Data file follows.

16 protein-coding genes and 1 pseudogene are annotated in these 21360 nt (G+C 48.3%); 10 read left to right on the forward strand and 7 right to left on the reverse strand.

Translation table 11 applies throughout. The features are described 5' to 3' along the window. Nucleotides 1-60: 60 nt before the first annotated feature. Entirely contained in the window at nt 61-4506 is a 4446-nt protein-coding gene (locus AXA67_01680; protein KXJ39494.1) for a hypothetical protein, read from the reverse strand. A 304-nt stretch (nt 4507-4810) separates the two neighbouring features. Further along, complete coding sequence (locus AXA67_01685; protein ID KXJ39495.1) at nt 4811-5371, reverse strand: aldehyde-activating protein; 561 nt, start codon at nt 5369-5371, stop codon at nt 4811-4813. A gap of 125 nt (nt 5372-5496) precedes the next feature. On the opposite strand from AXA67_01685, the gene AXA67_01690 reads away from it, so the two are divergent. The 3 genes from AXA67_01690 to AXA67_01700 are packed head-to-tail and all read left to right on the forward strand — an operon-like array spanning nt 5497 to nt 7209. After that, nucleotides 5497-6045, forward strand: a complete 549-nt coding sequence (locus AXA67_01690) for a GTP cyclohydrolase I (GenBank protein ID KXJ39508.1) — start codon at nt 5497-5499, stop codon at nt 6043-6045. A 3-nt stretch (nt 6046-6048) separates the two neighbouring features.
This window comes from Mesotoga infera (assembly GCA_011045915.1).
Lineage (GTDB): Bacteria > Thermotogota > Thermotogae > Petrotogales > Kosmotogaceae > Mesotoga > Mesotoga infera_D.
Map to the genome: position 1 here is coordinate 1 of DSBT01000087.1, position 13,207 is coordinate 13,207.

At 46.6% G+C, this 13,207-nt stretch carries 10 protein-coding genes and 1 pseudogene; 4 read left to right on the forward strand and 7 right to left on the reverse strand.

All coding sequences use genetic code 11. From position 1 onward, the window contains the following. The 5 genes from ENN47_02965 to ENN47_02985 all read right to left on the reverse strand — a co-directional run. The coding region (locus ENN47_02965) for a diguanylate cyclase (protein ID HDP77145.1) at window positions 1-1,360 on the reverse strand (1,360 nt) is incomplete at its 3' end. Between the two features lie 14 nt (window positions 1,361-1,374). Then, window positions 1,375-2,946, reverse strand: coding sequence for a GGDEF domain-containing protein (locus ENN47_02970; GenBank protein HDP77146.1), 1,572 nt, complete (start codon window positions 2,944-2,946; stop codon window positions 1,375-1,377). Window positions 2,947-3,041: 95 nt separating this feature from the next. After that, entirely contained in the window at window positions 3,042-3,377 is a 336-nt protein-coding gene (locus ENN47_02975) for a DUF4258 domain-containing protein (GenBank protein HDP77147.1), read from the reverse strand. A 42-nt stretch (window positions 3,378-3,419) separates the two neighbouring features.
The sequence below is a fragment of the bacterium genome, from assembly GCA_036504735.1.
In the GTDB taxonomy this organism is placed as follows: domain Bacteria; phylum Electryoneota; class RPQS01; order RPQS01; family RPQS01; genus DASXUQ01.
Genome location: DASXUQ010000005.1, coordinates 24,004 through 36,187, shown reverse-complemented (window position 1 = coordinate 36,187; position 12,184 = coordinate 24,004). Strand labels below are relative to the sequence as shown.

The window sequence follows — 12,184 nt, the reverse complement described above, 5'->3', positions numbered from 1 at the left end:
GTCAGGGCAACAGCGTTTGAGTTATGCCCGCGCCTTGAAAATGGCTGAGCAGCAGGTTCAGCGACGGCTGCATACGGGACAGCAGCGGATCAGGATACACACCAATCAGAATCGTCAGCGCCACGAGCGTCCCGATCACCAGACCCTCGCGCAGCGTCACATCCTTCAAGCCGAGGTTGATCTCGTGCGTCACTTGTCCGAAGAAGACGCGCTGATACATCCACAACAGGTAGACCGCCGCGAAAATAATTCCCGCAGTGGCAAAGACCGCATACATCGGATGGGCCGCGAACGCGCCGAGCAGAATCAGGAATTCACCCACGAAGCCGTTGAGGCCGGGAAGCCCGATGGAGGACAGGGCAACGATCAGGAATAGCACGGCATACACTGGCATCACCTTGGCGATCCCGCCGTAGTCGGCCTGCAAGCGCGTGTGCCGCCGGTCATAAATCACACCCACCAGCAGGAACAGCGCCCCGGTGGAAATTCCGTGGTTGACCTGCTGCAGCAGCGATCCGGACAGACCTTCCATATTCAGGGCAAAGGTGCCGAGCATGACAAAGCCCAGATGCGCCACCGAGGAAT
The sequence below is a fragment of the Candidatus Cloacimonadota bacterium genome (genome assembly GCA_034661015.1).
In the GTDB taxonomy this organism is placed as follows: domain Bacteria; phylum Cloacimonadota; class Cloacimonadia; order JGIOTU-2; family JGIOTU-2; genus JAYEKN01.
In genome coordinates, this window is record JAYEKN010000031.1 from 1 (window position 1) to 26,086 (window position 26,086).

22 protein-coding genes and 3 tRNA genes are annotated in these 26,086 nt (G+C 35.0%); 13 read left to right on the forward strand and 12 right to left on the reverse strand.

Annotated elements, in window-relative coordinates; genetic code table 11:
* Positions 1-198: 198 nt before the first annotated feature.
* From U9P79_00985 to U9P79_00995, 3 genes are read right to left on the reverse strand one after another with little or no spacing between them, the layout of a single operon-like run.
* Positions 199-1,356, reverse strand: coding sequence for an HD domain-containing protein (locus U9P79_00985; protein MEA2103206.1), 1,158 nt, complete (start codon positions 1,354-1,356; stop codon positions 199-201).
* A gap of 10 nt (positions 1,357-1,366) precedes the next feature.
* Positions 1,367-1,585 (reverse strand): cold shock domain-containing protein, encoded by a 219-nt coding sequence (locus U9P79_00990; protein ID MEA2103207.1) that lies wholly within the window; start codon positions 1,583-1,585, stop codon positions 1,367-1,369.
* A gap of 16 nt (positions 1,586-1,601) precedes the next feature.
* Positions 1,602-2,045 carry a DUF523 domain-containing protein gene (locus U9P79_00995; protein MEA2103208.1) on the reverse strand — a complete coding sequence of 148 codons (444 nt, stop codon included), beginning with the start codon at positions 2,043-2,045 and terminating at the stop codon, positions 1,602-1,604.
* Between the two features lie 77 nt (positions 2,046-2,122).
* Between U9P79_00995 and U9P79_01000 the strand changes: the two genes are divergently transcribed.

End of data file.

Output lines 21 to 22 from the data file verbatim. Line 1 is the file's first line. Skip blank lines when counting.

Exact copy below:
* A gap of 10 nt (positions 1,357-1,366) precedes the next feature.
* Positions 1,367-1,585 (reverse strand): cold shock domain-containing protein, encoded by a 219-nt coding sequence (locus U9P79_00990; protein ID MEA2103207.1) that lies wholly within the window; start codon positions 1,583-1,585, stop codon positions 1,367-1,369.